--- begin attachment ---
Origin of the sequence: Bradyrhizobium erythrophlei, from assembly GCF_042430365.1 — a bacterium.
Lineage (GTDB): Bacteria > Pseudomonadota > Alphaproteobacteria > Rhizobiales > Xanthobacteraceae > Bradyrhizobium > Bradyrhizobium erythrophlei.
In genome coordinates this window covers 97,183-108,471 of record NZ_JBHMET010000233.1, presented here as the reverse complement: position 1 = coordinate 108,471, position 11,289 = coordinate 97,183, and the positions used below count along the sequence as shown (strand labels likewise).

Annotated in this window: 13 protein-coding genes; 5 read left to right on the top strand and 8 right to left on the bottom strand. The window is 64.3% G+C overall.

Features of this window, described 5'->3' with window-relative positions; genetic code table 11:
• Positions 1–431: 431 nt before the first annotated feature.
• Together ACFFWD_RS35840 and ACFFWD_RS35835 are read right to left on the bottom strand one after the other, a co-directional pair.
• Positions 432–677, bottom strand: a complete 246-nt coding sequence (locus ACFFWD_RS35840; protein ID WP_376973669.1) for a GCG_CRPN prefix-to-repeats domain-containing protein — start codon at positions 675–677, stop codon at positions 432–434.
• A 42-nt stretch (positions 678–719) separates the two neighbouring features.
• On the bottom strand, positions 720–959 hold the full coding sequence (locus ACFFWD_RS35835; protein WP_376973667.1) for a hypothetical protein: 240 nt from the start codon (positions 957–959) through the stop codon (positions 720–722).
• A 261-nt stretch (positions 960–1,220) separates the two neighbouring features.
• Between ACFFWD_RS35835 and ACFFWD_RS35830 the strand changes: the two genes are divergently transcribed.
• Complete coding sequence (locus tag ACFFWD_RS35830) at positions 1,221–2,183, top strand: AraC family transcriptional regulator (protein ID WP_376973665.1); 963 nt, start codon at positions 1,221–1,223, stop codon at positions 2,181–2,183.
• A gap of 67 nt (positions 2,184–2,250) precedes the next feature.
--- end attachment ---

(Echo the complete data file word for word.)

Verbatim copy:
Origin of the sequence: Bradyrhizobium erythrophlei, from assembly GCF_042430365.1 — a bacterium.
Lineage (GTDB): Bacteria > Pseudomonadota > Alphaproteobacteria > Rhizobiales > Xanthobacteraceae > Bradyrhizobium > Bradyrhizobium erythrophlei.
In genome coordinates this window covers 97,183-108,471 of record NZ_JBHMET010000233.1, presented here as the reverse complement: position 1 = coordinate 108,471, position 11,289 = coordinate 97,183, and the positions used below count along the sequence as shown (strand labels likewise).

Annotated in this window: 13 protein-coding genes; 5 read left to right on the top strand and 8 right to left on the bottom strand. The window is 64.3% G+C overall.

Features of this window, described 5'->3' with window-relative positions; genetic code table 11:
• Positions 1–431: 431 nt before the first annotated feature.
• Together ACFFWD_RS35840 and ACFFWD_RS35835 are read right to left on the bottom strand one after the other, a co-directional pair.
• Positions 432–677, bottom strand: a complete 246-nt coding sequence (locus ACFFWD_RS35840; protein ID WP_376973669.1) for a GCG_CRPN prefix-to-repeats domain-containing protein — start codon at positions 675–677, stop codon at positions 432–434.
• A 42-nt stretch (positions 678–719) separates the two neighbouring features.
• On the bottom strand, positions 720–959 hold the full coding sequence (locus ACFFWD_RS35835; protein WP_376973667.1) for a hypothetical protein: 240 nt from the start codon (positions 957–959) through the stop codon (positions 720–722).
• A 261-nt stretch (positions 960–1,220) separates the two neighbouring features.
• Between ACFFWD_RS35835 and ACFFWD_RS35830 the strand changes: the two genes are divergently transcribed.
• Complete coding sequence (locus tag ACFFWD_RS35830) at positions 1,221–2,183, top strand: AraC family transcriptional regulator (protein ID WP_376973665.1); 963 nt, start codon at positions 1,221–1,223, stop codon at positions 2,181–2,183.
• A gap of 67 nt (positions 2,184–2,250) precedes the next feature.